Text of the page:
The Fanaticism and Frustration of Urban Farming
I can’t grow peppers, cilantro or cucumbers worth a damn. Or basil.
And I can’t figure out why.
- It’s not the soil; I always have good, fluffy, rich soil.
- It can’t be the water; I drip-line pretty much everything and have varied the schedule a million times in an attempt to find the proper amount.
- I suppose it might be the amount of sun; sometimes they end up burned, sometimes spindly and limp, but I’ve tried multiple plants in varying degrees of light.
- So, that leaves……what?
I don’t have a brown thumb….I can grow the hell out of tomatoes….
If you live in L.A., like I do, you can practically throw a seedling into a box full of dryer lint, wet it down with Pepsi and you’ll get a bountiful harvest…. same goes for corn, zucchini, onions, herbs, salad greens, broccoli, cauliflower, garlic, peaches, citrus, figs, berries, even melons.
Besides, there’s no such thing as a “green thumb” or “brown thumb,” there are only The Big Three; soil, light and water.
The quality and amount of those three elements is what will determine the success or failure of an edible plant. I’ve even put ornamental garden Gnomes near the basil….nothing. I feel like they’re looking up at me as if to say, “Look, bro, I’m not a miracle worker. I can’t turn water into wine, either, what do you want from me?” One more failed attempt at cilantro and I’m going to be reduced to prayer circles.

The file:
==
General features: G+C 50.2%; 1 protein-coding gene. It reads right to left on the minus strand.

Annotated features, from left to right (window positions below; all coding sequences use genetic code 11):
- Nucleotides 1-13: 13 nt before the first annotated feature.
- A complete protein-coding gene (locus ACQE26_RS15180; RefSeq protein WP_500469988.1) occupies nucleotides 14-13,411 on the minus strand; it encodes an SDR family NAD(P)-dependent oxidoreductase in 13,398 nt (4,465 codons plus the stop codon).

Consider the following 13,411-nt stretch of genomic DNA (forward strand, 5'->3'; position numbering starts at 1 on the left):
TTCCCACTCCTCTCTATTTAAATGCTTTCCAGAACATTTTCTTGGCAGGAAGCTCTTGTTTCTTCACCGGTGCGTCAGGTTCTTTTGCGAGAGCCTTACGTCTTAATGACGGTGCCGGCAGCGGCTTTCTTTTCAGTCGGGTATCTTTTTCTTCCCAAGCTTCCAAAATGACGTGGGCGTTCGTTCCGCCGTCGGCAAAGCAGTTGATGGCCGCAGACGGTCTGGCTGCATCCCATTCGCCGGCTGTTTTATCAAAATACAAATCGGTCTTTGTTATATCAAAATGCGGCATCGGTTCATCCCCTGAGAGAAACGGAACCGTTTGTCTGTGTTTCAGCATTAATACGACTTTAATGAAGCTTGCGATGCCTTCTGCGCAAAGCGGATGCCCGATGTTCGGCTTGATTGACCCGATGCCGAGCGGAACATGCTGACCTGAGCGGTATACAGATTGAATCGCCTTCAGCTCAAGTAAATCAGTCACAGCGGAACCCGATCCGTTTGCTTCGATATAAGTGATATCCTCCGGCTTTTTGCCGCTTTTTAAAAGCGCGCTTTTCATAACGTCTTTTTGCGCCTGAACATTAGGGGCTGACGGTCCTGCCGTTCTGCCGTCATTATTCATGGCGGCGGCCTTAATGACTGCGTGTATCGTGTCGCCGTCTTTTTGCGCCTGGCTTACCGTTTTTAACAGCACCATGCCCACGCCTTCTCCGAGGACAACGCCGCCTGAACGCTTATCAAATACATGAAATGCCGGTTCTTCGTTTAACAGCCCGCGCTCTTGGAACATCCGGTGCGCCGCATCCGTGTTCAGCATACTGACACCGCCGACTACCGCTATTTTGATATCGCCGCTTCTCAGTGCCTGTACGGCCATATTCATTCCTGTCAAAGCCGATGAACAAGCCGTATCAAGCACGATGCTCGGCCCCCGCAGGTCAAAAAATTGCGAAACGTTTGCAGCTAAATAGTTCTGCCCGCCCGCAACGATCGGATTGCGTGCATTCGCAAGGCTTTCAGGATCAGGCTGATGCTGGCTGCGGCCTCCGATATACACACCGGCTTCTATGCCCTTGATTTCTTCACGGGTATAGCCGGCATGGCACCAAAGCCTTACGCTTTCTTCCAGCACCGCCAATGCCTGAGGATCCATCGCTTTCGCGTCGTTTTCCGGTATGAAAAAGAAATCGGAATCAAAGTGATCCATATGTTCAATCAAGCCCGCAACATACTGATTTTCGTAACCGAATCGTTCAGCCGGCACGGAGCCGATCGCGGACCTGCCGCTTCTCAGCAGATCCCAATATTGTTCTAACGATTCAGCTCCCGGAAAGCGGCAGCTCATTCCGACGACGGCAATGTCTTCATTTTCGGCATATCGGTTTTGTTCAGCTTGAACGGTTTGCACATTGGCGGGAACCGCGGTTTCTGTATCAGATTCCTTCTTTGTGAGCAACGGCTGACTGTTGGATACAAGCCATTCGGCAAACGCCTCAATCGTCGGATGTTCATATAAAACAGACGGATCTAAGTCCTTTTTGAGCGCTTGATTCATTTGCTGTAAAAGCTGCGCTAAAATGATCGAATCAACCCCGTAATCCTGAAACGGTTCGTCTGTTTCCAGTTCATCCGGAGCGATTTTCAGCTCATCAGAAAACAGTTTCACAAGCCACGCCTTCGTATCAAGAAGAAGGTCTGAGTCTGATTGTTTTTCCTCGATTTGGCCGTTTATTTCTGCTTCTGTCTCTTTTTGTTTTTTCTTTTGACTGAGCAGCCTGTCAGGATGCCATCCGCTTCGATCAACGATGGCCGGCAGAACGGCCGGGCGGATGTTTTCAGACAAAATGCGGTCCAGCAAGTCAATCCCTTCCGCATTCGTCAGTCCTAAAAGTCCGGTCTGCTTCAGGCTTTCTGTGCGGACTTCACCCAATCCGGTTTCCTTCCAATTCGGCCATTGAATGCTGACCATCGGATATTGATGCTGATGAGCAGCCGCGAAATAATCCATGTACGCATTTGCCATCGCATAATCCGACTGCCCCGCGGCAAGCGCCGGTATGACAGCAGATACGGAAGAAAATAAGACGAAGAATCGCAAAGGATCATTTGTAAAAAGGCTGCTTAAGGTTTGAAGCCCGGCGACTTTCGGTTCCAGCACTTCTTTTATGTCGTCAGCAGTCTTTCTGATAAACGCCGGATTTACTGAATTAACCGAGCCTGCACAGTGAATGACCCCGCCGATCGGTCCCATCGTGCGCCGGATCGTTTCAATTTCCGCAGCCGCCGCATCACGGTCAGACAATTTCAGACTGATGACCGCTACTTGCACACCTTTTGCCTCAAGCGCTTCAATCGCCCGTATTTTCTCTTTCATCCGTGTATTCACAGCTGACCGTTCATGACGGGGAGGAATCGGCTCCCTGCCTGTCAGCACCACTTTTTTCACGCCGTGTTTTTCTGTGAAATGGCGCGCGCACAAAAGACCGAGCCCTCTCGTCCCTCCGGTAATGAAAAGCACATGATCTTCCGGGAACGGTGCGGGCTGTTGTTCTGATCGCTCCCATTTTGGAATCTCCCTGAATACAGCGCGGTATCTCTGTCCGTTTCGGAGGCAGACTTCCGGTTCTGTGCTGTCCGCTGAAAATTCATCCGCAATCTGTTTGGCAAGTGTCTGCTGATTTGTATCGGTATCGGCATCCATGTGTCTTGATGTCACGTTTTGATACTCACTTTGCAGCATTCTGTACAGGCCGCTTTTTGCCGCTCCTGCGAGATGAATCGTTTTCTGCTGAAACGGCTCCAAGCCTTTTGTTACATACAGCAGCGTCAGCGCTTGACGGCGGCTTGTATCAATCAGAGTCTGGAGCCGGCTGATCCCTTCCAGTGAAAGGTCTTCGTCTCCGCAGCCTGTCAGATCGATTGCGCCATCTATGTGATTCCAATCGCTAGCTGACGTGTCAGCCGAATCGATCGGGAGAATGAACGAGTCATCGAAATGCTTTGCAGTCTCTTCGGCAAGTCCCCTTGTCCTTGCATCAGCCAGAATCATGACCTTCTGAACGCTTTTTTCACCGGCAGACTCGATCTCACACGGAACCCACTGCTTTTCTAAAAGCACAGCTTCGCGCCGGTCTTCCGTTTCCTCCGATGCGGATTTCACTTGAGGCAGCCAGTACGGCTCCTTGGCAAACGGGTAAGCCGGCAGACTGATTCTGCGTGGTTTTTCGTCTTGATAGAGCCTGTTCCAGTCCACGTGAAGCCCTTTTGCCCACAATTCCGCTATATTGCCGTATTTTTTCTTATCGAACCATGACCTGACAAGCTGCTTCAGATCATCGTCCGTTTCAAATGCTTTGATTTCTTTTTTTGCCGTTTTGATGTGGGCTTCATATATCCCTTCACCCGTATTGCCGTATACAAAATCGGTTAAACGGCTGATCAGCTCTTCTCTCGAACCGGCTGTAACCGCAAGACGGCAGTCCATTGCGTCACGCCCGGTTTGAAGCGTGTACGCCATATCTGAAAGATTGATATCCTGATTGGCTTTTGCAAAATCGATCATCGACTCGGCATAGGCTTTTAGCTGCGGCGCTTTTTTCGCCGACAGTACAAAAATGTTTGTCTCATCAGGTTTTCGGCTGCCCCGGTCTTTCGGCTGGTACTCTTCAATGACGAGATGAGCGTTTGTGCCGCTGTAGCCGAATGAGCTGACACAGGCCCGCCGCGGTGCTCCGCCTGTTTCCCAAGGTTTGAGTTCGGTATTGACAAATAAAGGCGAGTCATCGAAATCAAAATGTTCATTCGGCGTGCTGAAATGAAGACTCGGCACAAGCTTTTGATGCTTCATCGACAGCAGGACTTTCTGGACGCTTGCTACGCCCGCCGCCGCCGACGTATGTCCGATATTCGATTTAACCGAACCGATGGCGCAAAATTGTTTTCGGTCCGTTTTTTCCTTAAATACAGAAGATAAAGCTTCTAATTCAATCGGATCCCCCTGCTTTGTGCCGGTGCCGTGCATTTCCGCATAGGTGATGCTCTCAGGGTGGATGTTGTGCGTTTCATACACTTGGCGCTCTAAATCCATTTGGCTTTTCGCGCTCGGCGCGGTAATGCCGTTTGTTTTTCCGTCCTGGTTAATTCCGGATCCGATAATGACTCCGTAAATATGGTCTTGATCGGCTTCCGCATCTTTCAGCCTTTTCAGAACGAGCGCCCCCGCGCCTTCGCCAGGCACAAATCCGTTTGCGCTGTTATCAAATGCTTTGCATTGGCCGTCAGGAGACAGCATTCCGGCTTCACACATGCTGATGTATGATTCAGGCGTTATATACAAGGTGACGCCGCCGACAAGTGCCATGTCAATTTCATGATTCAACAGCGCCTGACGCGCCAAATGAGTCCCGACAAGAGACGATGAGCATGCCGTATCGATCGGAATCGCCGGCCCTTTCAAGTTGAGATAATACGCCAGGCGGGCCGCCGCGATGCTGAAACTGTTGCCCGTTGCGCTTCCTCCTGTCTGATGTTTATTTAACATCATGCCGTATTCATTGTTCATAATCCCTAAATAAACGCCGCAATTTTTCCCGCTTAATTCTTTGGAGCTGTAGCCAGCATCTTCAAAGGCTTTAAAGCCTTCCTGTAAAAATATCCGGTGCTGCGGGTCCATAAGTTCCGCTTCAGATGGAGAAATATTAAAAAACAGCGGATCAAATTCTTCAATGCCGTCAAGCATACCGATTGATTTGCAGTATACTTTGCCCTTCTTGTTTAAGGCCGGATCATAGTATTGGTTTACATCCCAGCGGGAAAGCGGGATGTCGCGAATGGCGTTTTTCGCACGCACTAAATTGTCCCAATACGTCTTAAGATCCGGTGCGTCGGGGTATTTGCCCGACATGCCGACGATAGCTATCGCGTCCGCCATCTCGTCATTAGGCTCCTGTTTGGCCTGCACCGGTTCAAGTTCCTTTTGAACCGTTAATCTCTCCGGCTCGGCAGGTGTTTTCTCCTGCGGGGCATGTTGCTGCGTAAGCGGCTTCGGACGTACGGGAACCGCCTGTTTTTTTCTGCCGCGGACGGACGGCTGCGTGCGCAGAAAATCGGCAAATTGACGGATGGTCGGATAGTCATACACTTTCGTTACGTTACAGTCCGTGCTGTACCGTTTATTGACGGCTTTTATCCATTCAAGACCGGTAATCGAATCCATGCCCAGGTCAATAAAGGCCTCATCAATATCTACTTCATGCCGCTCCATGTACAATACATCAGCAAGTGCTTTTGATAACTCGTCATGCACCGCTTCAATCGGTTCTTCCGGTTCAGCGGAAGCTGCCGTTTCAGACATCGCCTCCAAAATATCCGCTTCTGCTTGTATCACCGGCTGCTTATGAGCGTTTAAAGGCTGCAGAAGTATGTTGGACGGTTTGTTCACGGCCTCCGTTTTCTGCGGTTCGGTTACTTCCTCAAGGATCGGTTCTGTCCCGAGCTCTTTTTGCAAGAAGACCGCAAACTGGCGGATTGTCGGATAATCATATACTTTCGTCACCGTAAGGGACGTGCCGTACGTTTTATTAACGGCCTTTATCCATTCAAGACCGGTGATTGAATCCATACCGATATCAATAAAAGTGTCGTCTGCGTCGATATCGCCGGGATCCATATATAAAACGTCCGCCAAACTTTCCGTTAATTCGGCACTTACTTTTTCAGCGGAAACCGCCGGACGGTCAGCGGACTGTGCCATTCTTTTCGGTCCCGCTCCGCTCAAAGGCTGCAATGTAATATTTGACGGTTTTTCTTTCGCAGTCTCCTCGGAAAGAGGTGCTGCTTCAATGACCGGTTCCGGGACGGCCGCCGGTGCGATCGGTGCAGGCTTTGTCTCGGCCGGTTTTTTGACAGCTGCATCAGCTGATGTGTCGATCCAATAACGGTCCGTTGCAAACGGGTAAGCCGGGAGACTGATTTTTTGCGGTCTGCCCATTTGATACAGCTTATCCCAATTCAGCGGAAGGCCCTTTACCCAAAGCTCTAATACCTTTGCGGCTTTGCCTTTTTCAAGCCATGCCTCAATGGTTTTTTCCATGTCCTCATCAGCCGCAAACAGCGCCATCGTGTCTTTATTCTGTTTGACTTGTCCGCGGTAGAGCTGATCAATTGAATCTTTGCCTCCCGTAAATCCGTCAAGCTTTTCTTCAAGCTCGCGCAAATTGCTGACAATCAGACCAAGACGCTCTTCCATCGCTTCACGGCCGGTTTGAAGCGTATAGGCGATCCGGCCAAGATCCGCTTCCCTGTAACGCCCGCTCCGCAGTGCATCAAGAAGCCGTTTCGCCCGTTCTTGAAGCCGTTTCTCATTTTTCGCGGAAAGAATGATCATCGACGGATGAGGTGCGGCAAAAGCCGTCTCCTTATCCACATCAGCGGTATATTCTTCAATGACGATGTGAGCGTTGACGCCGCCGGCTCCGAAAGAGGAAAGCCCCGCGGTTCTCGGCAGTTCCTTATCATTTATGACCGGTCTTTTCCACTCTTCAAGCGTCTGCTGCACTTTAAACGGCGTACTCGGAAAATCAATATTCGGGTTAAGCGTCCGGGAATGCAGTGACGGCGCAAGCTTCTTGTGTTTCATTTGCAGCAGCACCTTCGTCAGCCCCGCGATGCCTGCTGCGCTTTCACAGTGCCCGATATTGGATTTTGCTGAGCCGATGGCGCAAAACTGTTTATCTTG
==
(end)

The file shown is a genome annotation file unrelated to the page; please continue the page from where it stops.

Welcome to the conundrum of Urban Farming.
My neighbor can absent-mindedly throw a handful of pepper seeds into the gravel, ignore them contemptuously, and six months later open up a veggie stand in her front yard featuring nothing but teetering stacks of red, green, yellow and purple bells and dangerously hot and delicious jabaneros. I, on the other hand, can provide vastly superior growing conditions and get on my hands and knees every day with a watering can, gently saturating roots and softly cooing Enya songs and I won’t end up with anything other than one sad, deformed pepper that even slugs will send back to the chef. Like my mom says, “Sometimes things just don’t grow.” And she should know, she grew up on a farm in Ohio.
The young me never would have imagined the old(er) me having an interest in Urban Farming (i.e., gardening) that borders on obsession. Of course, the young me was interested only in “young me” things like…well…staying out late and drinking things that did my liver no good.
The old(er) me, having rebuked such behavior and having traded it for ones like healthy eating, growing edibles, obstacle course races and fitness, is actually much younger than the young me was.
There may be some measure of genetic predetermination in my love of farming; as I mentioned, my mom grew up on a farm and I can still remember early-in-life visits to my grandma that featured her crouched down between rows of growing green things, the High Definition pop of a homegrown tomato and the sound of freshly-picked beets boiling on the stove.
I suppose it could be said that I was born with soil flowing through my veins and dirt under my nails. Underneath it all, I’m just a Midwestern boy lost on the West Coast. But there’s nothing like the feeling of running inside, holding aloft a single red tomato like a newly-born chick and crying out to my wife:
“Look! We made food!”
So I take it for what it is and continue going; loving it, frustrated by it, and, ultimately, devoted to it. And one day the cilantro will come, but I’ll never be able to grow basil worth a damn.